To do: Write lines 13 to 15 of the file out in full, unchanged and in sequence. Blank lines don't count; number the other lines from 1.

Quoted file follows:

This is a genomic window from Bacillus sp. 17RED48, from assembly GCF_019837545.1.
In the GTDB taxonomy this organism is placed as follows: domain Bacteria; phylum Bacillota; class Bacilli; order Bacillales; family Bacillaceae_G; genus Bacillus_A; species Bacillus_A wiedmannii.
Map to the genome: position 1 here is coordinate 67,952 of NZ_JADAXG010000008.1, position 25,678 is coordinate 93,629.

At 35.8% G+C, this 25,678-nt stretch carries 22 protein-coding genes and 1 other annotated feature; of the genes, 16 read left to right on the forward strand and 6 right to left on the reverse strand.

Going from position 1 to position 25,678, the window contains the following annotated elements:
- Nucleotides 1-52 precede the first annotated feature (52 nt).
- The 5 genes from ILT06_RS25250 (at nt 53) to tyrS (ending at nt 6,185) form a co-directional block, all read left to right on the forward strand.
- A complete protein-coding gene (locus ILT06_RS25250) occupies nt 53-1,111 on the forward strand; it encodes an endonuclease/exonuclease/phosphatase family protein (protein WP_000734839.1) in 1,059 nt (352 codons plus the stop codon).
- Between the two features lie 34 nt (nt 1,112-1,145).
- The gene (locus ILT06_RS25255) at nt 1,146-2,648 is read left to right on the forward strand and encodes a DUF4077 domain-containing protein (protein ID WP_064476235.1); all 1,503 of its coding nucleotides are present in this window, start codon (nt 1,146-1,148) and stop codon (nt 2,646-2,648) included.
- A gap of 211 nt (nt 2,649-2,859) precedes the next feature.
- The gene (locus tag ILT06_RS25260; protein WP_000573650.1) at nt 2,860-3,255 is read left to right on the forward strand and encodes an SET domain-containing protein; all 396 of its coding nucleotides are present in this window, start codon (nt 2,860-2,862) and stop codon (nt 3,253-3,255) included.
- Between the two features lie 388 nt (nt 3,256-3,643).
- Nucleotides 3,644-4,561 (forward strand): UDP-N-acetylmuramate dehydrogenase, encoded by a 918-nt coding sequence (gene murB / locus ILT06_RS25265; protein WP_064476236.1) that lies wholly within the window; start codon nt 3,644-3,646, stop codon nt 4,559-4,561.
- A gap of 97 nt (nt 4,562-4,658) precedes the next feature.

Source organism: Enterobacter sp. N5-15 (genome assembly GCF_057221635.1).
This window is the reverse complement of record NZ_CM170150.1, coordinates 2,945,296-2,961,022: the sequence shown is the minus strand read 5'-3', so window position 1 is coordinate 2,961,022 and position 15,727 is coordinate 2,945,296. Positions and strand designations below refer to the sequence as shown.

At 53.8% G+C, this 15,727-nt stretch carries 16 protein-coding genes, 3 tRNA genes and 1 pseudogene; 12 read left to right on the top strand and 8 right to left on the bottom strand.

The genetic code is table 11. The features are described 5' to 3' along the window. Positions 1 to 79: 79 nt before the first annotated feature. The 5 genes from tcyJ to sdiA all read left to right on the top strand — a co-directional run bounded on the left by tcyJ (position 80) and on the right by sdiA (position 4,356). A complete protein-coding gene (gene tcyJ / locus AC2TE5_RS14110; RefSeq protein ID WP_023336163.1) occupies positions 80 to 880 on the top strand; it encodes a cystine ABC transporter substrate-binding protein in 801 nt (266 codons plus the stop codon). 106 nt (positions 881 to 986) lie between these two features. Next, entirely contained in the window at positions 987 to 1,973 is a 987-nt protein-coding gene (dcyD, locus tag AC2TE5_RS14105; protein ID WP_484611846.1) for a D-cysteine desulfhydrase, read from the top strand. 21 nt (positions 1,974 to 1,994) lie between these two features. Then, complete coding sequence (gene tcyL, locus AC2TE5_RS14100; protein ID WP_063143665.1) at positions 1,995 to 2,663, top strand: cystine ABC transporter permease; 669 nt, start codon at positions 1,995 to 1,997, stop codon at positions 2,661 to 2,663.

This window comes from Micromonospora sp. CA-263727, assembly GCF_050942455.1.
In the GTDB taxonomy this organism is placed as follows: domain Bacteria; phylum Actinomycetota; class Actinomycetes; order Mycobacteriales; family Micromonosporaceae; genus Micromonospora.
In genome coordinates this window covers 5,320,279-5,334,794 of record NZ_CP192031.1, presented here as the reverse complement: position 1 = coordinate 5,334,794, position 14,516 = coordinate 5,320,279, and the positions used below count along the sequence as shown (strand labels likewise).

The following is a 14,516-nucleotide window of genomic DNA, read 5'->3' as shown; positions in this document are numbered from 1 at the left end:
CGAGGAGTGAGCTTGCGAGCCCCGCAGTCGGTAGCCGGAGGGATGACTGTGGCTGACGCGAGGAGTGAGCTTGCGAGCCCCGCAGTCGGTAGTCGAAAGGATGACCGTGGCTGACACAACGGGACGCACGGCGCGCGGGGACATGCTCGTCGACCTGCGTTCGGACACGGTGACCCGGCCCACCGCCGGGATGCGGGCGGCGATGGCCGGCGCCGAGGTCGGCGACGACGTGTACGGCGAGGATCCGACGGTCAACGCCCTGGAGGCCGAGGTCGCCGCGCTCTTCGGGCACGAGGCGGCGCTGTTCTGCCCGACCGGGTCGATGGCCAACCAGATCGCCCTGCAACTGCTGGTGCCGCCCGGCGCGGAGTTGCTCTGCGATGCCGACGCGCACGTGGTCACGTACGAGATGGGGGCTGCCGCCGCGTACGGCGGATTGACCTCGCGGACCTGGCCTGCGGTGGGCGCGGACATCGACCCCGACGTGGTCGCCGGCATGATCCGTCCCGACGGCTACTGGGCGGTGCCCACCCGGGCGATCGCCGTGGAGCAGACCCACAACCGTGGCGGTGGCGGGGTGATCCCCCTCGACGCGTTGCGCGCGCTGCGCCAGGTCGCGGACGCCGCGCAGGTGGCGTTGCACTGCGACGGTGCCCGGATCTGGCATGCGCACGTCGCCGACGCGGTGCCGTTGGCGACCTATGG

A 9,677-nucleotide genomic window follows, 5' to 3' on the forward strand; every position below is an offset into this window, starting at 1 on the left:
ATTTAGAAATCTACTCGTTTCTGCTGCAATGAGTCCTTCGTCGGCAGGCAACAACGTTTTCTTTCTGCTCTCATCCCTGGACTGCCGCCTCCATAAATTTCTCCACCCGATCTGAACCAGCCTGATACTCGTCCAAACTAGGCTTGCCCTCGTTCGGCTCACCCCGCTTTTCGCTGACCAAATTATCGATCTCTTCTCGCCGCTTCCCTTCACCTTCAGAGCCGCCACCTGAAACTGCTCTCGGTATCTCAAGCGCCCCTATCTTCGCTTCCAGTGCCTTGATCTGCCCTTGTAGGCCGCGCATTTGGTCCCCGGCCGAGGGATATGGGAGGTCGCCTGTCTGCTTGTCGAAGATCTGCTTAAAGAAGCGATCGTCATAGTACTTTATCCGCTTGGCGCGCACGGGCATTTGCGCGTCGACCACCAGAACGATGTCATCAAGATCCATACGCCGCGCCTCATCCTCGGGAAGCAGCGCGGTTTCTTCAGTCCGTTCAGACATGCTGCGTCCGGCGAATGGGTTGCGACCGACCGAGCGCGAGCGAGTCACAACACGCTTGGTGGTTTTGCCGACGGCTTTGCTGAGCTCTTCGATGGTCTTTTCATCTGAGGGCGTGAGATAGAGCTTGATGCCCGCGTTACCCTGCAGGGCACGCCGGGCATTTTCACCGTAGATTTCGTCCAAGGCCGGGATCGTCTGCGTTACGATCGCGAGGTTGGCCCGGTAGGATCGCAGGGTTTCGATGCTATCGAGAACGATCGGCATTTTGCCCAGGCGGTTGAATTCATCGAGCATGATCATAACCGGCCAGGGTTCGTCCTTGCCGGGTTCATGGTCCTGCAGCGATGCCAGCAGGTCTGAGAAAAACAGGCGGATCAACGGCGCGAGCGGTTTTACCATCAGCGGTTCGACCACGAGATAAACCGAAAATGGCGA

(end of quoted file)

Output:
- Between the two features lie 388 nt (nt 3,256-3,643).
- Nucleotides 3,644-4,561 (forward strand): UDP-N-acetylmuramate dehydrogenase, encoded by a 918-nt coding sequence (gene murB / locus ILT06_RS25265; protein WP_064476236.1) that lies wholly within the window; start codon nt 3,644-3,646, stop codon nt 4,559-4,561.
- A gap of 97 nt (nt 4,562-4,658) precedes the next feature.